Katie Rain Hill: “For me, I decided right away. As soon as I told my mom who I was (that I was transgendered) I made her a list of 10 things that I wanted to do. In my transition I wanted to change my name, I wanted to be on hormones, and at the bottom of the list it said I want to get the main surgery. I want to be on the outside how I feel on the inside. I guess I was 15 years old when I actually decided that I was going to transition fully, but I always knew I was transgendered. Since I was a little kid, I always knew that I was a woman. I always knew that I was supposed to be a girl, that I was different from everybody else. I never decided to be like this, but when I was 15 I decided to go through with the big surgeries to become who I am.”
Candace Rose: What are some of the challenges you’ve faced once undergoing this transition?
Arin Andrews: “I think one of the hardest things for me was getting my mom to cut my hair off. That was a big challenge, a huge step when she let me get rid of the long ‘Miley Cyrus hair as she used to say. Another big challenge for a lot of people is finding hormones. That’s a huge thing right now – having hormones available for us to start transitioning with. That was a huge challenge finding that, and also self acceptance and discovering that I can be content the way I am without having to get a million surgeries – that was a huge challenge. Getting to the place I am today and being accepting of who I am, I think that’s the inner transition that we make.”
Katie Rain Hill: “I think everyday is a challenge, but like you said, think how much people take for granted, the little things like getting your hair cut -that was a big thing for you. For us, it’s a big thing for us. People think ‘Oh, it’s just a haircut’, so every single day is a challenge. The little things can be extremely hard, it’s crazy.”
Candace Rose: How are you both doing now?
Arin Andrews: “I’m doing fantastic. I’ve never been in such a great place in my entire life, and of course it’s because I’ve transitioned and I’m happy. I have this drive to live and share my story and help others. I think that’s the best place I can be in.”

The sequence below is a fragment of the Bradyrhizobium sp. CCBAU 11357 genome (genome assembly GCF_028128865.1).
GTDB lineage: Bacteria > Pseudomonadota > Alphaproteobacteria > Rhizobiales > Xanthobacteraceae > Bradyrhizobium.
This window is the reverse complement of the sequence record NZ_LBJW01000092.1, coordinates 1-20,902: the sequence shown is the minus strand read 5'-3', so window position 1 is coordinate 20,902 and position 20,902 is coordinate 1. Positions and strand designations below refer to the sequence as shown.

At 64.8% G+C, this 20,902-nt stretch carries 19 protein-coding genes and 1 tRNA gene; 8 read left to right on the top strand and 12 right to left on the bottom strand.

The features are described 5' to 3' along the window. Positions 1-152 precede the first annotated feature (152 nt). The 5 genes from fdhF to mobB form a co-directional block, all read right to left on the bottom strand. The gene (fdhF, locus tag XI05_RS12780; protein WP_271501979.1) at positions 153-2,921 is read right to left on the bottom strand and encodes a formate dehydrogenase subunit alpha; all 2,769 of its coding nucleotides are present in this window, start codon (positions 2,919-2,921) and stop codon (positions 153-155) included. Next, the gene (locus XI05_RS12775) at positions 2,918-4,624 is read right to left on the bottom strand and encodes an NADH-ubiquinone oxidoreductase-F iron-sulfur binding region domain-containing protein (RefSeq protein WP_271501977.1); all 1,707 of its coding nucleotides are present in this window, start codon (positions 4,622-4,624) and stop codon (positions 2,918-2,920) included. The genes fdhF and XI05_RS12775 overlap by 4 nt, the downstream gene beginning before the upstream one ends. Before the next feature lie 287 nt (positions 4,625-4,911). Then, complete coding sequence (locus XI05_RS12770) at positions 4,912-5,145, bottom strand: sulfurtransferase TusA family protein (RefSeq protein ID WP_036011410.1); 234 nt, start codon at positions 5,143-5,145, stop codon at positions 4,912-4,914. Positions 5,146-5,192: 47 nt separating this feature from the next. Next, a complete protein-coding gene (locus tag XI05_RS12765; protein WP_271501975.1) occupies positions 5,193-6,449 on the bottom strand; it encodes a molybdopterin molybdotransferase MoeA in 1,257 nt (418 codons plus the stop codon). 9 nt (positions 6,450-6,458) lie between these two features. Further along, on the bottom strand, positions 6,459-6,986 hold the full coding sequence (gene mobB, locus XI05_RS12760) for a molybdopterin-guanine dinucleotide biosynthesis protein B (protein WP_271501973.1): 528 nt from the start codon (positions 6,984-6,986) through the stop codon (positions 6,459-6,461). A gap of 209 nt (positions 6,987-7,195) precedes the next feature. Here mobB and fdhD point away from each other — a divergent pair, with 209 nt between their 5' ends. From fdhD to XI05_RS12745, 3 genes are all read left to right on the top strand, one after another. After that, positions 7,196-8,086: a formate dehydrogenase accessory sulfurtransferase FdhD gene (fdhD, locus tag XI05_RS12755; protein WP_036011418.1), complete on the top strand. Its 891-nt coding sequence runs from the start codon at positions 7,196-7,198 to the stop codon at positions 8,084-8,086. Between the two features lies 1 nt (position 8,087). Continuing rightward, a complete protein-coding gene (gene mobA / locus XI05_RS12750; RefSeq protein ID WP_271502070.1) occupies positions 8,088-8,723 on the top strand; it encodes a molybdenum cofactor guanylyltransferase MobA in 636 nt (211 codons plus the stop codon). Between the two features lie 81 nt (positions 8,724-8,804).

Katie Rain Hill: “I agree with Arin. I go to college, I put with midterms, I find friends. I’m living the life that I’ve always wanted to, and I’m very happy with where I am.”
Candace Rose: What advice do you have for anyone who might be thinking of undergoing gender reassignment?
Katie Rain Hill: “For one, it’s hard. It’s painful (the surgery), but I always say we are only two perspectives of what it is to be transgendered. We don’t speak for all transgender people. Some transgender people don’t want to get the surgeries and don’t want to transition with hormones the way we did. But if I was to suggest to someone who wanted to go through the operations and getting hormones, I would say be prepared for a long journey. It’s hard and it’s okay. What you need is to find support, you need to find those people are going to care about you. You need to find at least one person who is going to be there for you because this is a hard journey. Life is hard itself, everyone needs at least one person to make it, especially when you’re going through something like this. My advice would be to find a support group, talk to your family. You need at least one person to be there for you. That’s my advice.”
Arin Andrews: “I can definitely agree with Katie on having that one person to support you because it does mean life or death to all of us, and having that one person can change your life. Also, I think another important thing to keep in mind is be yourself. Be authentic and be true to who you are because that’s the only person you’ll ever be able to be, so why not, and that’s why we’re sitting here today.”
Candace Rose: Where can viewers go for more information?